OSDA – A More Flexible Data Center Availability Rating System
Digitization is driving the need for increased resiliency across data center architectures, from cloud-based data centers to the edge. I co-authored a white paper a couple of years back focused on this very topic. But what does it mean to be resilient? How do I ensure my business processes remain available? In the past, most would turn to the various existing tier or criticality methods to assess a data center or design a new data center to the required availability level.
About 2 ½ years ago, The Green Grid saw an opportunity to build on these methods, not only to contemplate traditional redundancy and availability approaches, but to also consider the impact to availability by innovative and sustainable energy. I have had the privilege of participating in the workgroup that collaborated on an open standard for data center availability, called OSDA. The output of this workgroup resulted in an online tool assessing availability levels. It is a work-in-progress as it focuses mainly on the electrical infrastructure right now, but even in its current state, can offer some interesting guidance.
Limitations of Availability Ratings Prompted a New Approach
Most data center designers and operators are familiar with the common availability or tier ratings that exist on a scale of 1 to 4. In fact, my colleague Victor Avelar wrote a white paper several years back on Specifying Data Center Criticality / Tier Levels, where he analyzed different existing tier methods and proposed a criticality spec. The organizations that pioneered these rating systems were instrumental in providing the data center industry with a reference for how to classify data center designs (basic non-redundant, basic redundant, concurrent maintainable, and fault tolerant). These are still the go-to standard in evaluating detailed designs and obtaining 3rd party certifications. But do these methods fall short as we look at new ways to include sustainable energy in data center design? These approaches:
- are on a scale of 1 to 4 which doesn’t offer enough differentiation of designs
- are sometimes overly prescriptive in system design requirements
- don’t consider the availability of the utility source
- don’t include options for renewable energy
- focus on a single site’s availability, not the business application(s)
- are often proprietary, making it difficult or costly to know if you’ve met the criteria for a particular level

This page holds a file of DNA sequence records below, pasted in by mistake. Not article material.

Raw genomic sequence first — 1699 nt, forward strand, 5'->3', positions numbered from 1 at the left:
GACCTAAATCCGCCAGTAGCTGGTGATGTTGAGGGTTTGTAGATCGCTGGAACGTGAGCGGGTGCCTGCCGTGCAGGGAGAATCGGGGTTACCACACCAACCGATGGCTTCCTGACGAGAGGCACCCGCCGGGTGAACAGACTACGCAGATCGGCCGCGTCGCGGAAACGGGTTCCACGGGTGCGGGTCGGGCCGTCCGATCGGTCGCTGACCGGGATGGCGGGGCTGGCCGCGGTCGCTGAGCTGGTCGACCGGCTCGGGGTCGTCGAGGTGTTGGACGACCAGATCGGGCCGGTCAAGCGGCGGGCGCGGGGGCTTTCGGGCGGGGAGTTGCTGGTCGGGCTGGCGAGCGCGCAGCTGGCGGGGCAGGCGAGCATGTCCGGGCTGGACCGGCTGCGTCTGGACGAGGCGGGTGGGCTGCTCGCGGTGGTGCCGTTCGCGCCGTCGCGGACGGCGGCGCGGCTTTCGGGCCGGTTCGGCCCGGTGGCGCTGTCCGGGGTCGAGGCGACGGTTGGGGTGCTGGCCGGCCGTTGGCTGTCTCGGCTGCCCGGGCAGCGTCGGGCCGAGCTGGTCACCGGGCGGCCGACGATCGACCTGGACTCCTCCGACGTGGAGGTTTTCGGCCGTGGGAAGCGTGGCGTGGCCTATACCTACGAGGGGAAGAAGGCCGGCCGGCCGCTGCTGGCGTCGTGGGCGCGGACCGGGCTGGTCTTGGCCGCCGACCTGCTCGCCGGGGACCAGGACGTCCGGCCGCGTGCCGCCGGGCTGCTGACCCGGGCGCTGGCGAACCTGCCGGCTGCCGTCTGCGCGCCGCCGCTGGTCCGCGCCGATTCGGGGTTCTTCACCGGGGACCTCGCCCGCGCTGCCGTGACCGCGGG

These limitations became the focus for the OSDA workgroup.
Background on the Development of OSDA
OSDA aims to be a “less prescriptive framework”, one that contemplates the impact of alternative energy sources and innovative designs focused around efficiency, to be used in the early planning phase of a data center project. As the name emphases, it is “open”, meaning it is a non-proprietary standard, and the group continues to look for input and cross-industry collaboration so that designers can weigh the tradeoffs of all design choices, and have a more holistic view of the data center.
The tool was developed on a 10-point relative scale and is based on 3 types of calculations: (1) probability distribution function to model the frequency and duration of outages of energy sources; (2) Monte Carlo simulations to model the availability of the combined components into subsystems; and (3) reliability block diagrams to model the interconnection of the energy source and the subsystems, as well as offsite redundancy.
Try the OSDA Tool Yourself
While there’s some sophisticated data and math on the back-end, the front-end interface is intended to be simple, so you can rapidly understand the availability tradeoffs in data center design.
Source: The Green Grid
You can see that some of the modules are “in development” (the greyed-out blocks). As the tool gains traction and interest, the vision is for future releases to expand in scope and consider all aspects of a data center, such as: water source, telecom and networking, as well as more sophisticated cooling modeling. There are resources referenced in the tool if you want to learn more about the methodology and assumptions.
Assess the Availability of Alternate Energy Sources
Let’s say I’m deploying new IT equipment to hundreds of edge sites. Resiliency is critical, but I don’t have a generator available at many of the sites. What’s the impact on my availability? What alternatives can I implement to achieve the same level of availability as a generator would have provided me? OSDA can help answer this.
In the first screenshot below, I selected an N+1 standby generator for my typical grid utility energy source. My subsystem energy source OSDA score was a 6.3. But what’s my OSDA score when regulations prevent me from using a generator? The second screenshot shows the same utility source but no standby generator. With 3 hours of energy storage (i.e. li-ion batteries), I can achieve the same level of availability.
Source: The Green Grid
You can also use the tool to see how wind or solar energy sources impact the results. This is increasingly important as energy storage and alternative energy sources continue to grow.
If you haven’t checked out the OSDA tool yet, I encourage you to do so. You’ll see that there are alternative energy efficient approaches to achieving the availability levels you’re targeting.
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